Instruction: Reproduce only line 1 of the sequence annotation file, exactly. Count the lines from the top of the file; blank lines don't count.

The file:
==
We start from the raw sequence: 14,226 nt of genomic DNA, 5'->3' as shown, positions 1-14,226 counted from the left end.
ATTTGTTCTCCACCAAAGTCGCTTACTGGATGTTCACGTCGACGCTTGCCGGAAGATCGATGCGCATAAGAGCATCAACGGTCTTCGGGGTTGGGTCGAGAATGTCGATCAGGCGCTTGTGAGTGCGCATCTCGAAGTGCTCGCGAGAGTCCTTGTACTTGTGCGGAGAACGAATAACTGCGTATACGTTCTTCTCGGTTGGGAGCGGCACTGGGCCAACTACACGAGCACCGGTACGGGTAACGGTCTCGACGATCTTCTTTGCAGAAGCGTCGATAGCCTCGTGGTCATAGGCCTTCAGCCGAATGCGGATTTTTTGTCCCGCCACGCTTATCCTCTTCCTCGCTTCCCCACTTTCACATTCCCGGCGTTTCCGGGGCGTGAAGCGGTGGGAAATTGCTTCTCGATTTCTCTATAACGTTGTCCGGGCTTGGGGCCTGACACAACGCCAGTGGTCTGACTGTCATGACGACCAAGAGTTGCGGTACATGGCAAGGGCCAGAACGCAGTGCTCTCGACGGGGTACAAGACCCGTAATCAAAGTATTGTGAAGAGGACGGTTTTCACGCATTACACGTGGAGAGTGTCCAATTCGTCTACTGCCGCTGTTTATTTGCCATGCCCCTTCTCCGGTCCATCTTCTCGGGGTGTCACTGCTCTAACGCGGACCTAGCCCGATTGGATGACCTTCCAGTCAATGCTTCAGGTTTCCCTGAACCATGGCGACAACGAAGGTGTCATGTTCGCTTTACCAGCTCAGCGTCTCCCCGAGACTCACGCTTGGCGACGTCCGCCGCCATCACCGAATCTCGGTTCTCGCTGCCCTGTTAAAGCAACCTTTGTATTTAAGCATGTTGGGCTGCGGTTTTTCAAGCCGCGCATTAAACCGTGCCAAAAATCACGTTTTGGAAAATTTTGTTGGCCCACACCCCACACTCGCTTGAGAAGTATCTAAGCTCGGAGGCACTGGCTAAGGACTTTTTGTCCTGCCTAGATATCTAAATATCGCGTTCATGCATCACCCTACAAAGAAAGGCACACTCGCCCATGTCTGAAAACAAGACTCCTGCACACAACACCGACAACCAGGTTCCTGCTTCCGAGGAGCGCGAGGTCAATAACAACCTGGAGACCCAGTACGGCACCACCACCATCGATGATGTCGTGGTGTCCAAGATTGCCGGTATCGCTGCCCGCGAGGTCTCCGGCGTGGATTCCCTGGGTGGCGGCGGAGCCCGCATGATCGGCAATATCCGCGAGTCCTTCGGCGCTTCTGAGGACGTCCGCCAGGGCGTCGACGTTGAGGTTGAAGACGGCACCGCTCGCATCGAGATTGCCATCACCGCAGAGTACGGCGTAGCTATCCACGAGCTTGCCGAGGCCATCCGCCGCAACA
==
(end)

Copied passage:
We start from the raw sequence: 14,226 nt of genomic DNA, 5'->3' as shown, positions 1-14,226 counted from the left end.